- The French and Americans are also keener than anyone else on “the right to keep as much of one’s own income as possible with the lowest possible taxes”. In the case of the United States, this is consistent with limited expectations of public-sector provision of health, education and pensions. With France it’s more complex: public services do not rank as high as in the six other European countries, but jobs, pay and pensions matter a lot. In their quest for security, income AND low taxes, many French voters appear to make demands on the state that seem likely to lead to disappointment. Perhaps this, as well as the lingering memory of France’s revolutionary past, explains the enthusiasm of so many French voters on both Left and Right to mount anti-government demonstrations.
- In Europe, property rights matter less than social rights. In Germany only 6% regard ‘the right to own property, either alone or in association with others’ as one of their most valued human rights. The figures are slightly higher for France (14%) and Britain (16%) and higher still in the four Scandinavian countries (20-29%). Only in the United States (37%) is it on a par with the rights to free school and low-cost health care.
- There are striking differences in views to rights that are matters of more recent controversy. In most of the eight countries, significant numbers of people value “the right to communicate freely with others” (e.g. by letter, phone or email) without government agencies being able to access what is being said). Four in ten Germans and Scandinavians regard this as one of their most important rights, as do 35% of Americans. But it is valued by rather fewer French (29%) and British (21%) adults.
- Much lower numbers choose the right of gay couples to a same-sex marriage: the numbers range from 10% (Finland) to 19% (US). This is a clear example of a reform that, separate YouGov research has found, is now popular, or at least widely accepted – but not considered by most people to be as vital a human right as the others in our list.
- In six of the eight countries, many more people value “the right of women to have an abortion” than “the right of an unborn child to life”. The exceptions are France, where both rights score just 13%, and the United States, where as many as 30% choose the right of an unborn child to life as a key human right, compared with 21% who value a woman’s right to an abortion. The countries with the strongest support for abortion rights are Denmark and Sweden.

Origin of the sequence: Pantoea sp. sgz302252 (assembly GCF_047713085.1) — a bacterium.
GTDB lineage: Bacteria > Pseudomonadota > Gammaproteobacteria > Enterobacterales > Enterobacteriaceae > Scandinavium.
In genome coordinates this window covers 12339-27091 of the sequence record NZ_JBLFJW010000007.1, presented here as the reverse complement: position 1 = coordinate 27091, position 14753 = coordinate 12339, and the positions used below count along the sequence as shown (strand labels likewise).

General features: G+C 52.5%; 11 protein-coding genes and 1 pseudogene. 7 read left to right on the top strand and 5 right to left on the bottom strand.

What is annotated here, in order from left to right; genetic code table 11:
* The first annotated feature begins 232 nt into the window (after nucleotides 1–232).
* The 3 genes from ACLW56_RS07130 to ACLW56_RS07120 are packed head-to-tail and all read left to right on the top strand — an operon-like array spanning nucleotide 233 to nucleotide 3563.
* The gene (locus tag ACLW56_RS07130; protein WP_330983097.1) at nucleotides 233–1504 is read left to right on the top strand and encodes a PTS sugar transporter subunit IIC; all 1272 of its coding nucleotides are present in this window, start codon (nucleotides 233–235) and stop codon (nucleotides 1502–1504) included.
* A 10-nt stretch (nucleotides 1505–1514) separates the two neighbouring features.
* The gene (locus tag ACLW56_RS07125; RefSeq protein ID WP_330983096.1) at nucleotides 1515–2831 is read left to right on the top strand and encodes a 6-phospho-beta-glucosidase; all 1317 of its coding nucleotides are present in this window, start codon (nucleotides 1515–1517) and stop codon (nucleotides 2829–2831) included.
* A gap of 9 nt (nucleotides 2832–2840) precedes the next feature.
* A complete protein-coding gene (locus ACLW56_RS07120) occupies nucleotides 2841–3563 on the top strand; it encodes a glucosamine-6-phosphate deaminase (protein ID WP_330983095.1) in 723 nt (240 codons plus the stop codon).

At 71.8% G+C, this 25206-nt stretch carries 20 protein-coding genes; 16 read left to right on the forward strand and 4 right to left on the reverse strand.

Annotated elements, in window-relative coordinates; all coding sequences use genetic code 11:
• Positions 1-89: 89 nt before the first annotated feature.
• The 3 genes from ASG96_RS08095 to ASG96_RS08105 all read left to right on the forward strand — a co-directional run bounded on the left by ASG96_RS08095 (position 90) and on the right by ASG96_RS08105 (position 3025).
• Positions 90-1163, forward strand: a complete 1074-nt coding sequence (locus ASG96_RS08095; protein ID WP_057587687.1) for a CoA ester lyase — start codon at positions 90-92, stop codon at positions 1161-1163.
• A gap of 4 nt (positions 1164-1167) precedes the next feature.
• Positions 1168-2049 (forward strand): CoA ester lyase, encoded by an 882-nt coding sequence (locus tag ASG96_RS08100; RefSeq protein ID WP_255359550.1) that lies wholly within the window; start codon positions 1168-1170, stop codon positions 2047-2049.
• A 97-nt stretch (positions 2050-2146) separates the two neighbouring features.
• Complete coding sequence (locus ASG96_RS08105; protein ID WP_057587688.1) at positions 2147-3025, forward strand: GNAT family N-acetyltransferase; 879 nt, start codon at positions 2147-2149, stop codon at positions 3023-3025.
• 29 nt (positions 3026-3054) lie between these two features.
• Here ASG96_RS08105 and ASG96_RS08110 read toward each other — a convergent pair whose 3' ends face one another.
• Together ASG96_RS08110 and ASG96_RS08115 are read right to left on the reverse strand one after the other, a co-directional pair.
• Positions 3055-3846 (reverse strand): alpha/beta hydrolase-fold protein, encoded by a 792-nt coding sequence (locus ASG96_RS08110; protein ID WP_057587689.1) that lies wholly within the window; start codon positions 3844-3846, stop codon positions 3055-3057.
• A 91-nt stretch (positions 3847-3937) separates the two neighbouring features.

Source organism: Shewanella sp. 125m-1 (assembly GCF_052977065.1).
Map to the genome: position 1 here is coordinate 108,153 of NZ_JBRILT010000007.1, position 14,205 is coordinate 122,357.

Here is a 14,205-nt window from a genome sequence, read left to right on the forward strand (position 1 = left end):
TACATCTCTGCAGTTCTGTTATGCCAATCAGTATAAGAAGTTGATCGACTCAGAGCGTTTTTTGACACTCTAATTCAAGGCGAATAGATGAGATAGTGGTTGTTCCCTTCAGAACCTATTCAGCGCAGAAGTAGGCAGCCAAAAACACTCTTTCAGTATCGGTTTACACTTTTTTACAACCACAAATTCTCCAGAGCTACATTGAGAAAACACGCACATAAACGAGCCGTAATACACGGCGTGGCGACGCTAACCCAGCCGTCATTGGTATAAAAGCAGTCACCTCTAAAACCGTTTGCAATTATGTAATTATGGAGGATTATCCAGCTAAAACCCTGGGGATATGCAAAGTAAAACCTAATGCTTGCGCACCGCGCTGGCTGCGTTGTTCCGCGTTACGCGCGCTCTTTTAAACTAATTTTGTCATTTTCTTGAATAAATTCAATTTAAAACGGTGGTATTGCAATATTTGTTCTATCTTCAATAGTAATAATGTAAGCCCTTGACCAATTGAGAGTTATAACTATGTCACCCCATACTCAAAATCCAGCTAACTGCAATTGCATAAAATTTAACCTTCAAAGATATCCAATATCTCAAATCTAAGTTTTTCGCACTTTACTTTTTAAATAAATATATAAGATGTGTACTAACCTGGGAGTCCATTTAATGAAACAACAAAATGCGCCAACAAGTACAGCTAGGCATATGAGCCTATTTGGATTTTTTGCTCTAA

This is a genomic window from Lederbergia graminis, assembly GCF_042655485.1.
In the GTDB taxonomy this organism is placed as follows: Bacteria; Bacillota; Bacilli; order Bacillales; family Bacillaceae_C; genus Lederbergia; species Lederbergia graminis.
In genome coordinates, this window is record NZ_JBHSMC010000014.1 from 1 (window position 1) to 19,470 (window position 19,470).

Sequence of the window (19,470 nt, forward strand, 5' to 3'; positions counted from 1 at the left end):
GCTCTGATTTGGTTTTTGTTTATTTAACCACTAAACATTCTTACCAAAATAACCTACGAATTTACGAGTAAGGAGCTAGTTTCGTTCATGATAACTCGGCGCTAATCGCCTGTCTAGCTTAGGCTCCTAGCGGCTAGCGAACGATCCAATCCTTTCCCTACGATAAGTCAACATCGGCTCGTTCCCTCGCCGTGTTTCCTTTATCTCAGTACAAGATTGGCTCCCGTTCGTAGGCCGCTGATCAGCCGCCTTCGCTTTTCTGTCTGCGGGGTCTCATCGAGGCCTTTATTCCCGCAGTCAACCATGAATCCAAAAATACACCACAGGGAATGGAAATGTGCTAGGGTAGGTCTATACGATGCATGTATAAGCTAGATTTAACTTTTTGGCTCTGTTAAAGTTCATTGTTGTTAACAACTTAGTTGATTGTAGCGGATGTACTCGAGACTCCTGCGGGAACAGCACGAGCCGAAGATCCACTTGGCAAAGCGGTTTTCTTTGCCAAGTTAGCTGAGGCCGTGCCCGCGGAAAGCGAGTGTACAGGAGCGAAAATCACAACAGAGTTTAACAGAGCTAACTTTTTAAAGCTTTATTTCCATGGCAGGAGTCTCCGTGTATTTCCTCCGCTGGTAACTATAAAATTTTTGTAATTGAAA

Those are the main facts. Each of them deserves a blog, even a book, to themselves. It’s not just the similarities and differences between countries that are significant, but the variations between different demographic groups within each country. (For example, British men value free speech more than women, while women place a higher priority on the rights to free schooling and low-cost health care. Discuss…)
Nor does this analysis tell us about direct trade-offs. How far are people willing to defend free speech in the face of social media trolls – and habeas corpus when the police and security services seek greater powers to fight terrorism? (Past YouGov surveys have generally found that, when push comes to shove, most people give security a higher priority than human rights.)
The results reported here, then, do not provide a complete map of how human rights are regarded in the eight countries we surveyed. But they do give us a baseline. They tell us what matters most when people are invited to consider a wide range of rights that have been promoted over recent decades and, in some cases, centuries. It is, I believe, the first survey of its kind that has been conducted.
It won’t be the last. Understanding public attitudes to human rights, like promoting and defending those rights, is a never-ending task. It is also a vital one, just like giving voters, customers, workers, patients, passengers, parents – indeed all of us in our different guises – a voice in the institutions that affect our lives. Which has been the purpose of YouGov for the past fifteen years and will continue to be so.
This article was originally posted at yougov.co.uk and is posted here with permission.